A self-stabilizing high frequency crystal oscillator in an integrated circuit is provided according to the principles of this invention, with self-regulating means for taming the oscillatory behavior of overly-active amplifiers so that they operate in a substantially similar manner to other, less-active amplifiers. In one embodiment of the invention, a variable resistor is connected parallel to the crystal and the resistance of the variable resistor is adjusted to maintain the magnitude of oscillations within the predefined safe power range.
Preferably, the self-stabilizing high frequency crystal oscillator includes a Pierce design crystal-controlled oscillator coupled to a self-stabilizing circuit. The self-stabilizing circuit includes a power detection means that enables a power limiting means when the dissipated power level of the crystal reaches a predetermined level. When the power limiting means is enabled, the power limiting means drains power from the crystal so that the maximum power dissipation level for the crystal is not reached.
FIG. 1 is a block diagram of the self-stabilizing high frequency crystal oscillator of this invention.
FIG. 2 is a schematic diagram of a first self-limiting crystal oscillator in accordance with the invention.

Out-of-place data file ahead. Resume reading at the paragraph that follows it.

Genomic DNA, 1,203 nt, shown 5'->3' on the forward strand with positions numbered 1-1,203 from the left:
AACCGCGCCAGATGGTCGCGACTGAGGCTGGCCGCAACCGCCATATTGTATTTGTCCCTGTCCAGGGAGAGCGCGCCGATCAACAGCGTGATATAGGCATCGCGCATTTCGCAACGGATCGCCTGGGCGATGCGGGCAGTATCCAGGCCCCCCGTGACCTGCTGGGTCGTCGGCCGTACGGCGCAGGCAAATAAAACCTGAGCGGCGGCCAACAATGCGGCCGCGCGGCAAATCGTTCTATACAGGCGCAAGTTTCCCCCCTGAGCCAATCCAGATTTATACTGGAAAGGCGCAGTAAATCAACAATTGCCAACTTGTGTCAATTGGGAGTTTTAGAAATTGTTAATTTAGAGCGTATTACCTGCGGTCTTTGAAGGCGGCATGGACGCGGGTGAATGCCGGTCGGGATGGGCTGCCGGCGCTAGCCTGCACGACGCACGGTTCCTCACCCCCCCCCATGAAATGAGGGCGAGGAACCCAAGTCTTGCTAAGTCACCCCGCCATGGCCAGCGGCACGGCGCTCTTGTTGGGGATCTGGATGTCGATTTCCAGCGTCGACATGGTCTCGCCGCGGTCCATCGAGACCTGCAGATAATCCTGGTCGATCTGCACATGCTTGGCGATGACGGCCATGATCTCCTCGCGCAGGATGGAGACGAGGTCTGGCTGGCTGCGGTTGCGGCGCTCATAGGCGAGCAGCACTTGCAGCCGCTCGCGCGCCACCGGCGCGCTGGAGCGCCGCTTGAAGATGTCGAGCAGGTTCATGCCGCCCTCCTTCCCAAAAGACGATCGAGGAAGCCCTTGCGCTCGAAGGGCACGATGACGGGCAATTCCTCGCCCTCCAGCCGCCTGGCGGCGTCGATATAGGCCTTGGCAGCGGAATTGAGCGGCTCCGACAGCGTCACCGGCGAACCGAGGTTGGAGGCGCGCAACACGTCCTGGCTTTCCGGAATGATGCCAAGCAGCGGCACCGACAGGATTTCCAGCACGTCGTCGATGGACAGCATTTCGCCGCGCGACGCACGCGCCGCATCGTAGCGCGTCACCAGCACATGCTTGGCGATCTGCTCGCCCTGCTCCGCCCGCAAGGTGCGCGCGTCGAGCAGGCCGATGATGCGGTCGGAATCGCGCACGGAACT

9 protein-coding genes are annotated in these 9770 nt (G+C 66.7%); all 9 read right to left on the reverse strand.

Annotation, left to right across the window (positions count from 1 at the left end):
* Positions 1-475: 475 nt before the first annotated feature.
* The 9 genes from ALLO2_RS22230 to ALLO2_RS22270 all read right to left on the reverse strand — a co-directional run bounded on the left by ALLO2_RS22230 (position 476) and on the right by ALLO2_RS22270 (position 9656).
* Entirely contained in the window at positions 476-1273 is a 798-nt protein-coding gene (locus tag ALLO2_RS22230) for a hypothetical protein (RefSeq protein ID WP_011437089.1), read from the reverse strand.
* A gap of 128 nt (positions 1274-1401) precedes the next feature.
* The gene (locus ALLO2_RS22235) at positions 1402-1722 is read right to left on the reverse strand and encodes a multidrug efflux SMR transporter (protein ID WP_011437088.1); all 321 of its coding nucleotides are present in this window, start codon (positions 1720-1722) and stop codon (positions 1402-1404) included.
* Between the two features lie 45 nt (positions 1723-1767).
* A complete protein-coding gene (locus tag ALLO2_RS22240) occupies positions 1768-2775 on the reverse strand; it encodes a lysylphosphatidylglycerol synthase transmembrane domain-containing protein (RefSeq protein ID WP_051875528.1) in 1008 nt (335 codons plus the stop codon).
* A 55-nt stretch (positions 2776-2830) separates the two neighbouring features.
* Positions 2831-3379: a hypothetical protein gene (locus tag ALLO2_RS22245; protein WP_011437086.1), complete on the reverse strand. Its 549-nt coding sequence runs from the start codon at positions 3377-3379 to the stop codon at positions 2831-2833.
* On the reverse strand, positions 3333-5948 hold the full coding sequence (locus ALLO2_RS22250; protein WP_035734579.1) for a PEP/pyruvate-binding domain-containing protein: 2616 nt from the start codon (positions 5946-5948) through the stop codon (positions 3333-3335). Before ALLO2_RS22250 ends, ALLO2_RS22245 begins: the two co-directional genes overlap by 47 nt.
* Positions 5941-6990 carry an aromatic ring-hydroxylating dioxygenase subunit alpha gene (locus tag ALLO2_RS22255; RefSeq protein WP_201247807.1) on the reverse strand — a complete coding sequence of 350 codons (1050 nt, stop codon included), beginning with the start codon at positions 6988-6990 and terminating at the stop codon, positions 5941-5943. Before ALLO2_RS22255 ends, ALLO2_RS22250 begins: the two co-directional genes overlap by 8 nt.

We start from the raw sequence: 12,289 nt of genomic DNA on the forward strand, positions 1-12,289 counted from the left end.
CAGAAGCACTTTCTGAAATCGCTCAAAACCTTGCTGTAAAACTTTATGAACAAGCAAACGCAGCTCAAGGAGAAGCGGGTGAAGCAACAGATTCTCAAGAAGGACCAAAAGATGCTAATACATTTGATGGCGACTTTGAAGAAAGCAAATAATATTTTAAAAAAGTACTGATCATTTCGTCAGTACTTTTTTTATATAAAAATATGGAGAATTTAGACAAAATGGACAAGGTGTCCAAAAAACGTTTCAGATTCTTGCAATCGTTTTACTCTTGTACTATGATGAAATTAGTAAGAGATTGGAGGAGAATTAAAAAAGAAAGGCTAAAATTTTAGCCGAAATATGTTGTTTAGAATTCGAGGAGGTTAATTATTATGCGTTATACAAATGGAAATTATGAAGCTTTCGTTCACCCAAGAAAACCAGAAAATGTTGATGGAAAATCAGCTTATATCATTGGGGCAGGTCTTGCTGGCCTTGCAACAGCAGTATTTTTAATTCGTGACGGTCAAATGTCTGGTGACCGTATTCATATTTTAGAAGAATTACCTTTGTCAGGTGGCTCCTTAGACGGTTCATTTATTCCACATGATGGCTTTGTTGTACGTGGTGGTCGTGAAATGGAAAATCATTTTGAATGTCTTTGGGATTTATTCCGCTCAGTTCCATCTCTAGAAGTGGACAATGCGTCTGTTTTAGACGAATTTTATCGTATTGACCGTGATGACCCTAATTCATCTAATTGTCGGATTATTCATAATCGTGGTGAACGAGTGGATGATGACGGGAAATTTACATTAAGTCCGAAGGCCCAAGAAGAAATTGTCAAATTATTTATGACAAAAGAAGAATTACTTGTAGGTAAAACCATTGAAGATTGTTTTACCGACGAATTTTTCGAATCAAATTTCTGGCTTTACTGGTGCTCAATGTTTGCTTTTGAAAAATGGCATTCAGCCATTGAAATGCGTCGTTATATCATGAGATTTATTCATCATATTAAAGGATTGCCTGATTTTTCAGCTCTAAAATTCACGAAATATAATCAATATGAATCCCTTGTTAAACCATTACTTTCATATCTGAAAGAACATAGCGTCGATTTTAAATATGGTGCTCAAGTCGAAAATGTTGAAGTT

FIGS. 3A and 3B illustrate circuits for explaining the principles of this invention.
FIG. 4 is a waveform plot explaining the operation of the oscillator shown in FIG. 2.
FIG. 5 is a schematic diagram of another self-limiting oscillator according to the invention wherein the oscillation damping means is placed in parallel within the oscillator loop and the control voltage VC is almost a constant.
According to the principles of this invention, a Pierce design self-stabilizing high frequency crystal oscillator 110 (FIG. 1) is included in an integrated circuit 100. Oscillator 110 is operable over a range of about 10 MHz to about 50 MHz, preferably about 20 MHz. The clock signal from circuit 110 at node N4 drives clocked logic circuits 130 which are also included in integrated circuit 100. In this embodiment, self-stabilizing high frequency crystal oscillator 110 includes a Pierce design crystal-controlled oscillator 112 coupled to self-stabilizing circuit 111.